NRL disputes it failed welfare duty

The NRL has hit back at reports it failed to support Queensland grassroots clubs rocked by the suicide of young players.

The game’s governing body said on Saturday it had provided assistance to two Gold Coast clubs devastated by three players taking their lives over the past five years.

Tugun Seahawks president Rod Hill told News Corp the NRL “haven’t done anything” to help the club after the death of three young players.

Hill told the Gold Coast Bulletin the club was forced to deal with the issue alone and denied a request for a welfare officer to visit each week to check on players.

However an NRL spokesman denied the claims, saying welfare staff visited the Tugun club, as well as the Runaway Bay and Burleigh clubs which had been affected by the suicide of players, and counselling had been offered.

“The NRL and QRL had provided and funded assistance and counselling to clubs hit by tragedies,” the NRL said in a statement.

“As publicly announced in May this year, the NRL will join with the Queensland government to reach more than 200 junior rugby league clubs throughout Queensland over the next three years.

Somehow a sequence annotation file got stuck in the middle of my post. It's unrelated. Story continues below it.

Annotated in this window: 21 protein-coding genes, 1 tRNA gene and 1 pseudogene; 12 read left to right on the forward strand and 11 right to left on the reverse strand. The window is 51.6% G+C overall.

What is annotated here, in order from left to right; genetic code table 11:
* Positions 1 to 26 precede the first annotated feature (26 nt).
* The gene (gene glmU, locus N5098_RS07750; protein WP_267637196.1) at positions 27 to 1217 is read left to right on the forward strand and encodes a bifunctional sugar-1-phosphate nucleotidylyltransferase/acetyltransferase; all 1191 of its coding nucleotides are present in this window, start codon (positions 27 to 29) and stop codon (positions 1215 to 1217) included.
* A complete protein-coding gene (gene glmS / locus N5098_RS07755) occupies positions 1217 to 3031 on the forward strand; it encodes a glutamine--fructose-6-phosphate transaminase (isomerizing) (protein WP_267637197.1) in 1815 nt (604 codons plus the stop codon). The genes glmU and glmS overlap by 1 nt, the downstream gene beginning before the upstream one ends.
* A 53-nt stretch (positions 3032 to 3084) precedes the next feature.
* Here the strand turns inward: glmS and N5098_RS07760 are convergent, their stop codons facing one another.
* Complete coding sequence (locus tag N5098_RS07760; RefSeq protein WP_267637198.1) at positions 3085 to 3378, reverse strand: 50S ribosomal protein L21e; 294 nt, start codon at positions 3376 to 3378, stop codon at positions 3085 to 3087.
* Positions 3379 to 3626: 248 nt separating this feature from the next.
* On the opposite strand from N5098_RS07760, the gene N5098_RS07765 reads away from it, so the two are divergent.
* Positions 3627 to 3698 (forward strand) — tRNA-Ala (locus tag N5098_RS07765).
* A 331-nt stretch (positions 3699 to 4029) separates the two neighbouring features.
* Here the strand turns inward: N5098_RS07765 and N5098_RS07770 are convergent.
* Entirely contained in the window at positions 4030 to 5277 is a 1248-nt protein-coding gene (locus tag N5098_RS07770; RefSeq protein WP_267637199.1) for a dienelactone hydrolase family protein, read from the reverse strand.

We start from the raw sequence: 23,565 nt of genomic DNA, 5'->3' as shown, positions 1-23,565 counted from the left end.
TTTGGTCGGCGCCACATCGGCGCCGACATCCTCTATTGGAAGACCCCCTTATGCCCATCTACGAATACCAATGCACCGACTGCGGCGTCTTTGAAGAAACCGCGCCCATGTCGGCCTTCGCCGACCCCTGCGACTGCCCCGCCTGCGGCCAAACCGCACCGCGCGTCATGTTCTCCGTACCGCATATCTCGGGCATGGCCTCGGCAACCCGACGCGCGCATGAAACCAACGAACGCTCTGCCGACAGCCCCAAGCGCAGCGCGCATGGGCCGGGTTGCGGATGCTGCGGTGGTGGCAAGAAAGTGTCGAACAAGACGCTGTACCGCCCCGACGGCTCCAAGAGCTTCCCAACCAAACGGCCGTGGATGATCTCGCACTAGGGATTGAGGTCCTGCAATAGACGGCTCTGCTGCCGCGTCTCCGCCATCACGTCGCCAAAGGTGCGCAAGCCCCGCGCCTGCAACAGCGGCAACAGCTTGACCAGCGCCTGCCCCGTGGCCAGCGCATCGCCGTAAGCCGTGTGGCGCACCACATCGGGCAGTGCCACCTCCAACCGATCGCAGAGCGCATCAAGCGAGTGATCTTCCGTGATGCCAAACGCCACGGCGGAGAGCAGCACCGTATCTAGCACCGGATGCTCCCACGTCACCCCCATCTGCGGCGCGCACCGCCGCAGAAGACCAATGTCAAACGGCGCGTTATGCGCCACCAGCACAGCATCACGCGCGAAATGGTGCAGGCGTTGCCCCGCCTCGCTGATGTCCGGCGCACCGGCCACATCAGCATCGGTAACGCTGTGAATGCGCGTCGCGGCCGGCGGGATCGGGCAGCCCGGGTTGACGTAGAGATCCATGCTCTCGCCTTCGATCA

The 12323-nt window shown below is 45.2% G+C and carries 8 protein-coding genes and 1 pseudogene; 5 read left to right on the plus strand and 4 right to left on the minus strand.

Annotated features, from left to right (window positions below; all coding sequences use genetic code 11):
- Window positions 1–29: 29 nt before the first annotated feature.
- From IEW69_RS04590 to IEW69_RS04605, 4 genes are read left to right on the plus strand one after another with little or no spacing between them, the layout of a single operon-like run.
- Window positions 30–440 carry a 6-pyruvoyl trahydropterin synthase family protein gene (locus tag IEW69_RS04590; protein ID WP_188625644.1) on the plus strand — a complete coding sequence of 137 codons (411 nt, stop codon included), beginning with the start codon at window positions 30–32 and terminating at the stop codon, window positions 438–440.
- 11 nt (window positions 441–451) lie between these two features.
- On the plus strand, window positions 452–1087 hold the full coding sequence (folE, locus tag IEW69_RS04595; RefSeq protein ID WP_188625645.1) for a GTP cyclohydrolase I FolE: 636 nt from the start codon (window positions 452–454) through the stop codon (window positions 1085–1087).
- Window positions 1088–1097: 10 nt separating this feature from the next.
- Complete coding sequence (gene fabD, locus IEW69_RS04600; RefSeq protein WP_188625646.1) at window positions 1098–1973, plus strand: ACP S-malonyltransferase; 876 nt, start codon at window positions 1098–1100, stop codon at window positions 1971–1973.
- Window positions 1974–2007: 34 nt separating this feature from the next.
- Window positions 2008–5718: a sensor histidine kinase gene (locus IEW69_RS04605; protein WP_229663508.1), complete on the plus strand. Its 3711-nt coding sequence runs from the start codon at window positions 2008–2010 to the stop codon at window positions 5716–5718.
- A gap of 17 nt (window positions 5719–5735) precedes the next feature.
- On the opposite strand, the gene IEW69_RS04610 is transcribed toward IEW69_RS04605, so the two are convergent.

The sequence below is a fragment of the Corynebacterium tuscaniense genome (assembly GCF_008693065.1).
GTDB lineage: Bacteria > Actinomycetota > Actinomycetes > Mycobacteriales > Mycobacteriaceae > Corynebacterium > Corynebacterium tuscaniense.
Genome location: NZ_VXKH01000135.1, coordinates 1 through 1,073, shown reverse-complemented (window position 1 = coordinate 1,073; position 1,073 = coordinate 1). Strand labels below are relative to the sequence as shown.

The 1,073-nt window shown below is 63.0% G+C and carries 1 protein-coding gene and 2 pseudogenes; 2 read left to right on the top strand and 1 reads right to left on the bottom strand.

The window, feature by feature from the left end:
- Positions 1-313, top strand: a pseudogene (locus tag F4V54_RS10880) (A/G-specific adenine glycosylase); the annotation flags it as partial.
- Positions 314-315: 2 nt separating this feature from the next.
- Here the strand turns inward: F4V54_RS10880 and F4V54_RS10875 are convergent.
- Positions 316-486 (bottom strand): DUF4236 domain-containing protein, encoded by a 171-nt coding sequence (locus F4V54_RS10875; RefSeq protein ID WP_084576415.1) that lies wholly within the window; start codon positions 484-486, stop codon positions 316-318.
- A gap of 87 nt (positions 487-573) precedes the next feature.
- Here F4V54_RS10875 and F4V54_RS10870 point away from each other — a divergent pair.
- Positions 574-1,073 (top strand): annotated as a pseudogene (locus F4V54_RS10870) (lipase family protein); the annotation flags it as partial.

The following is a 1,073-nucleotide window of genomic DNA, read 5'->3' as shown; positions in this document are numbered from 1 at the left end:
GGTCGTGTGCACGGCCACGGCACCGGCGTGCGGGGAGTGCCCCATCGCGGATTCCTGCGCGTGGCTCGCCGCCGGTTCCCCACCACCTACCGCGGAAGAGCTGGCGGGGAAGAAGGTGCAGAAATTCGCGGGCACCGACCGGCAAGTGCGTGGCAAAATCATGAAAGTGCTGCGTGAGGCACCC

“Outreach and programs will help clubs and members to provide mental health training and ongoing assistance and awareness amongst local communities.”

The issue of pressure applied to young players has come into focus over the last several years following a spate of suicides including several players signed with NRL clubs.

It prompted the NRL to launch the State of Mind program aimed at reducing the stigma about and addressing mental health issues.

* For support and information about suicide prevention, call Lifeline on 13 11 14 or MensLine Australia 1300 78 99 78.

* All Offers and Promotions posted in this article excludes NSW residents.
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